Please Note: The stills used here are taken from promotional materials and other sources, not the Blu-ray edition under review.
You gotta love a good bummer, and there's no bummer quite as good the 1941 tearjerker Penny Serenade. George Stevens quietly cranks the melodrama, taking his characters on a roller coaster that crests over great peaks of joy before descending into unexpected valleys of tragedy. And while it would have been easy to be manipulative or oversell the material, what makes Penny Serenade so effective is how light the director's touch is. He chooses his moments carefully, often letting the worst things happen out of frame, allowing the pain to settle in naturally rather than shoving it in our face.
Penny Serenade stars Cary Grant as Roger Adams, a reporter with big dreams but who is prone to shortcuts rather than the long haul. The only goal he pursues full throttle is his love for Julie Adams (Irene Dunne). He takes her halfway around the world and back again, through some success and some real heartache. An accident leaves the couple unable to have their own child, and then adoption presents new problems, particularly as Roger's business goes bust. Yet the couple sticks it out, building a life together for as long as they can.
Stevens begins his movie close to the end of both their relationship and the story. Something has finally driven a wedge between husband and wife. Julie is on her way out the door when she pauses to revisit their joint record collection. Each song she plays brings back memories, building the story from the ground up, from first meeting though marriage and struggles and building emotional suspense as we wait to find out what will ultimately tear these two apart. It's perhaps the first time a "soundtrack of our lives" device was used in cinema. Stevens moves us in and out of flashback, bringing us back to the present every time Julie changes the record.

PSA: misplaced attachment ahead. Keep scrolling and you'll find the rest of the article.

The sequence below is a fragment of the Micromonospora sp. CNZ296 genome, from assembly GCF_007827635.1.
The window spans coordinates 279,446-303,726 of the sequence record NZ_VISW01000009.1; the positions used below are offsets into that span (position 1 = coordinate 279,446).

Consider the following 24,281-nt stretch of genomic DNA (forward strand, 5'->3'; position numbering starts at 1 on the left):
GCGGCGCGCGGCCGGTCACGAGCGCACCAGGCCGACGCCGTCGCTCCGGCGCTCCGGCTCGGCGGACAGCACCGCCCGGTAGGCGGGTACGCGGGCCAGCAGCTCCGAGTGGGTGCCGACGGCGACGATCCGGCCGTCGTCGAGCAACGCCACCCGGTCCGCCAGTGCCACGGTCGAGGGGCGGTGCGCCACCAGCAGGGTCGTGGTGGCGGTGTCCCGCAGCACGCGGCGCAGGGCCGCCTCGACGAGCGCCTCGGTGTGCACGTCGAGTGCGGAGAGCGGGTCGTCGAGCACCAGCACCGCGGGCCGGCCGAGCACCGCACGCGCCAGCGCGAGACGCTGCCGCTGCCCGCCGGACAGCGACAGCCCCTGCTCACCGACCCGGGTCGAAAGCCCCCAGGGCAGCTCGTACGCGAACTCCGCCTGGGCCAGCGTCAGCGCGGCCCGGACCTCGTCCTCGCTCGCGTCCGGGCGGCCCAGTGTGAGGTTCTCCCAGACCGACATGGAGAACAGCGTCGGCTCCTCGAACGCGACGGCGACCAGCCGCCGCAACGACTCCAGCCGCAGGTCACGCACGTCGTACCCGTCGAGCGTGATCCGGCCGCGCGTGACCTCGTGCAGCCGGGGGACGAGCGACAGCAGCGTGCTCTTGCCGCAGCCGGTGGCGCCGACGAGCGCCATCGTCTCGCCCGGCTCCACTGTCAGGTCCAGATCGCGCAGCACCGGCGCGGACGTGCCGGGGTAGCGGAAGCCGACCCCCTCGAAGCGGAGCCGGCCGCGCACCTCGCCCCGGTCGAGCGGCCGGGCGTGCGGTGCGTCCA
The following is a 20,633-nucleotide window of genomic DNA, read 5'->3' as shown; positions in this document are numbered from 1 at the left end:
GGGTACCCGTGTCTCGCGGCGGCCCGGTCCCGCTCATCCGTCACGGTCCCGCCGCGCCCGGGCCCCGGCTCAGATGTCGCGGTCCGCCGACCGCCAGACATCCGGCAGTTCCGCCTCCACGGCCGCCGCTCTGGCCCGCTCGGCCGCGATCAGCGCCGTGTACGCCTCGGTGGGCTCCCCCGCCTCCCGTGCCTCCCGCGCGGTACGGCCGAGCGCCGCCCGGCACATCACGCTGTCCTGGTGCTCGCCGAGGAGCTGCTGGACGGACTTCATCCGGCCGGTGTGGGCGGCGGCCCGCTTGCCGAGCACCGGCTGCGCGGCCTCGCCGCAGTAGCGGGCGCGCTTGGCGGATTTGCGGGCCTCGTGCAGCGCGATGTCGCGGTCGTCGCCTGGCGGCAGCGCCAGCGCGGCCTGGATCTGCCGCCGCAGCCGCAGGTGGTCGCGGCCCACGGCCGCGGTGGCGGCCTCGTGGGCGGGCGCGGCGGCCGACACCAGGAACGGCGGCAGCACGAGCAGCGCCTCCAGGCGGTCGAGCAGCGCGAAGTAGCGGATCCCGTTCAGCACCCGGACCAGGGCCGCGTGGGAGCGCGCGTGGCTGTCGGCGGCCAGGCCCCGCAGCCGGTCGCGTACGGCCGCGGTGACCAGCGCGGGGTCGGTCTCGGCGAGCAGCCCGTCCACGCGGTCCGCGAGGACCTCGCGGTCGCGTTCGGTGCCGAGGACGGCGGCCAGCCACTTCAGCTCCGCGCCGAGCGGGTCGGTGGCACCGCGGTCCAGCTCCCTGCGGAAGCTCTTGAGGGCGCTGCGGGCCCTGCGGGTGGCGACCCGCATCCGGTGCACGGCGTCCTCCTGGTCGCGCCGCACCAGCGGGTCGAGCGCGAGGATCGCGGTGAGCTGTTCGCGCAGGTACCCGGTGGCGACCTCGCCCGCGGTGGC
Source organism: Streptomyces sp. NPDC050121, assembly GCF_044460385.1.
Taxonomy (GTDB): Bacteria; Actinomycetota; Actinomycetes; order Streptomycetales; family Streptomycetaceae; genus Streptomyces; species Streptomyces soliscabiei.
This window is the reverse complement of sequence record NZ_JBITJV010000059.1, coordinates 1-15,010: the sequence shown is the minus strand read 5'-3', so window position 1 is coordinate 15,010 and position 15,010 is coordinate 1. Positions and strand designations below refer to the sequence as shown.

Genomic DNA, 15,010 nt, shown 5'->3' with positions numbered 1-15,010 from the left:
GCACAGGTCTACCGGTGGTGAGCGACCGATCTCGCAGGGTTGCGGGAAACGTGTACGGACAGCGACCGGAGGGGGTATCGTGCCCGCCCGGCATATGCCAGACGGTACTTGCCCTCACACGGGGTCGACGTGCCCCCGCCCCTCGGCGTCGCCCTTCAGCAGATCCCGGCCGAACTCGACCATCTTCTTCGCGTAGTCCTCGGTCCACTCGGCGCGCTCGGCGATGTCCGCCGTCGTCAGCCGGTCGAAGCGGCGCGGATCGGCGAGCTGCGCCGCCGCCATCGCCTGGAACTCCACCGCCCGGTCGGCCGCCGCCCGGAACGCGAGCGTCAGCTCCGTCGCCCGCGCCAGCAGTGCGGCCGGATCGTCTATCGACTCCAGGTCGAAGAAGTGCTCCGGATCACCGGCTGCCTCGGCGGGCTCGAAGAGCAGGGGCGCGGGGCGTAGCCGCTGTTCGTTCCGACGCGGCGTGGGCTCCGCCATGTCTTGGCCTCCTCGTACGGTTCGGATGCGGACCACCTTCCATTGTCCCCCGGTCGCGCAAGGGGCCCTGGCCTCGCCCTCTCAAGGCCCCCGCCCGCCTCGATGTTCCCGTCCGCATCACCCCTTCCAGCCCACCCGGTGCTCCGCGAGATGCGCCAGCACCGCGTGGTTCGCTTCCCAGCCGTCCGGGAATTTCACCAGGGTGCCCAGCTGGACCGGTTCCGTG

In truth, there is nothing all that great about the script for Penny Serenade. Outside of a heartfelt monologue by Roger midway through the movie, there aren't really any memorable writing moments. (The screenplay is by My Man Godfrey's Morrie Ryskind, from a story by Martha Cheavens.) Even that scene is all about execution and Cary Grant's choked delivery. In terms of performance, both Grant and Dunne are perfectly in sync with their director. The actors play it small, letting the honesty of each dramatic incident do the work for them. Grant trades on his leading man image. His familiar charm and confidence is chiseled away, exposing Roger's bravado for what it is. When he finally admits to his failures, it's heartbreaking. This could easily be the icon's best performance.
This leaves Irene Dunne to give Penny Serenade its strength and backbone. She has an assured onscreen presence, bringing a gravitas to the movie that was only hinted at in her previous collaborations with Grant (The Awful Truth and My Favorite Wife). As a duo, they are so good together, it's a shame their joint efforts stopped here. Then again, they managed a pretty perfect trio of films, so maybe we should thank these lucky stars for not outstaying their welcome.
It's also impressive that they ended things on such a down beat. The adage is "leave 'em laughing." Penny Serenade does anything but. Yet, the Dunne/Grant partnership is stronger for it. Penny Serenade shows us the full extent of what they could do, and in doing so embodies a different adage: "there isn't a dry eye in the house."
The movie is shown at its original 1.37:1 aspect ratio.